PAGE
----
I like meeting people on my solo trips and often stay in touch with them after the trip ends. Facebook became popular at the right time for me to stay connected with people across the globe with whom I might have spent just a day or a few days travelling. Some of these people have caught up with me in Singapore or Hong Kong while I have visited others in their places of stay. On rare occasion, I have made friends with people who lived in the same place. I met a few people with whom I stayed connected on my trip to Yunnan in China. I have already written about my experience of Lijiang.
On a Christmas morning I boarded a bus from Lijiang to Tiger Leaping Gorge. We were a bunch of sleepy passengers. We drove through areas covered in a thin film of snow that melted away quickly as the sun blazed down on it. We were on a riverside road, high above the river. Most of the passengers got off at the start of the trail to do a multi-day trek. I got off at the 14 Km point to do a day trek. The jagged peaks rose very vertically up into the skies. The start of the trek was through a winding road that took us to a local village. There were parts of the climb where strong winds buffeted us when the mountainside did not protect us from them.
After about half an hour, I saw a village. Not long after I moved from the paved road to a track. Eventually it became the mountain path that I’d been looking for. The path was carved out of rock in some places. On one spot I crossed a waterfall. Eventually I started seeing more signs to Tina’s Guesthouse – the de facto end of the Upper Gorge Trek.
I did the trek in about 2 1/2 hours. Part of the reason I was making good speed (I was fast) was that I wanted to squeeze one more trek into the day prior to my departure. It was about 1 PM when I arrived at Tina’s. My bus departed to Lijiang at 3.30 PM. I was told that a Middle Gorge trek could be done in two hours. I came upon a trio of Hong Kong – based students who were finishing their lunch and wanted to do the same. They set off ahead of me.
I left at 1.24 PM, found the path downward and set off. A girl I met close to the top advised me that it took her 45 minutes to get there from the bottom, with no breaks. It sounded workable. The path downward was steep, with 30 cm-high steps in some places. I met Manmitha, an MBA student, on her way back; she had decided it was too risky to head all the way down. Further down I saw many spots where it would have been rather easy to slip up and take a plunge. I continued. Jan, an exchange student, had stopped, his knees shot. I hoped to catch up with Shimpei, the third of the trio, another MBA student. I found him at the end of the trek, metres above the river.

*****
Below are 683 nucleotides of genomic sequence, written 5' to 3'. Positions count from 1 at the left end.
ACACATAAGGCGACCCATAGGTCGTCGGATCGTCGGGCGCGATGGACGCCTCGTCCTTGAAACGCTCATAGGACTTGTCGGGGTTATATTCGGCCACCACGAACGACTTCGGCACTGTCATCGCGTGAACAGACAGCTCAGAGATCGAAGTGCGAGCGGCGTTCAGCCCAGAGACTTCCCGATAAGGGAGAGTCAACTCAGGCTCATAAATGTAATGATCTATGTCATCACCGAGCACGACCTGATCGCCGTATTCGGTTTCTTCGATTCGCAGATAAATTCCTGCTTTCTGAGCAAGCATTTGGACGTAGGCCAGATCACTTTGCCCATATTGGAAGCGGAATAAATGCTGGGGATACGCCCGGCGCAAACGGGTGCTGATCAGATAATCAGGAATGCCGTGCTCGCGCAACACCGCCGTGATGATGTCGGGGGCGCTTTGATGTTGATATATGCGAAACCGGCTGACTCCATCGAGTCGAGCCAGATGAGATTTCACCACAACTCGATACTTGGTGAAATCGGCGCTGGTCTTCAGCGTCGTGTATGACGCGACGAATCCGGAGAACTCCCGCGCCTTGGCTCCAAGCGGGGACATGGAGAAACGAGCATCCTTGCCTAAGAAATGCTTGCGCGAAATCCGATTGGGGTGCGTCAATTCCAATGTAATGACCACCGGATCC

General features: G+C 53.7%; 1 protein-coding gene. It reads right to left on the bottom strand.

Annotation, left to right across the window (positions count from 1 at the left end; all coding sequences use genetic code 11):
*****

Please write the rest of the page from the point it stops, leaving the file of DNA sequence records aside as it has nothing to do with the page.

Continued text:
I stood around for a few minutes taking in the rushing waters. If a tiger had leapt over these waters, it would have hit a wall of rock at this point, if it somehow cleared a 20 metre jump. More likely it would have been carried away by the rapid waters.
I started the ascent; Shimpei hung around. I could still see him at the same place for a few more minutes, but when I’d glanced down ten minutes on, he was no longer there. The ascent was steep and painful, but with firm footholds. At one point I took a break at a wooden shack. The woman at the shack pointed me to a ladder for a quicker ascent. I looked at it – a 20 metre vertical ascent, high up in the gorge with no harness of any sort. I put my feet on it and started up. I looked down at the start of the climb; it was scary. I did not look down again. I made it up; stood at a safe place and tried to look at the ladder. I would have needed to come close to the edge to see more than the top rung; I did not.
The rest of the climb was predictably painful but otherwise unremarkable. I waited for Shimpei to catch up, but he did not. I had trekked up for fifty minutes from the bottom when I arrived at the place where I had talked to the girl. Twenty steps from the top, my left thigh cramped, but I made it to the top with about ten minutes to spare. I took another five minutes to get to the restaurant. Back at Tina’s I met Manmitha and told her that I did not think Shimpei would make it in time for the bus. Then I saw that he had already arrived ahead of me, somehow.
Shimpei and I chatted through the 3-hour bus ride back to Lijiang about travel, life and work. He was heading off that night but he and his friends had stayed at the same guesthouse at which I had put up in Lijiang. It turned out that Manmitha had seen me at a blockchain event in Hong Kong the previous week. I spent the walk from the bus back to the guesthouse talking blockchain with her. The bunch of us had dinner together.
About two weeks later, Shimpei messaged me on Facebook, asking to catch up. He told me that he would appreciate it if I shared my knowledge with an MBA classmate of his – an Indian girl who wanted to take a scuba diving license. I recalled that I had shown Shimpei pictures from my scuba diving trips while on the bus to Lijiang. I agreed. “Always a pleasure to meet up with travel buddies again!… Travellers and scuba divers are fun people.”, I had said.
On the day itself, Shimpei informed me that there were five people. As we sat down for dinner, there were eight of us, including myself. Imagine my surprise when the MBA group actually wanted to pick my brains on blockchain. Not that that was objectionable; I’m always happy to “share my knowledge”. I brought up the subject of scuba diving with the girl. “Well, I had been thinking about it”, she said. It was clear that she was some time away from going to a dive centre and getting into the water. In any case, we had a fun evening talking about blockchain and careers but not so much about travel.
I have another story of my adventures (travel adventures, no more blockchain) with Shimpei. Wait for the next post!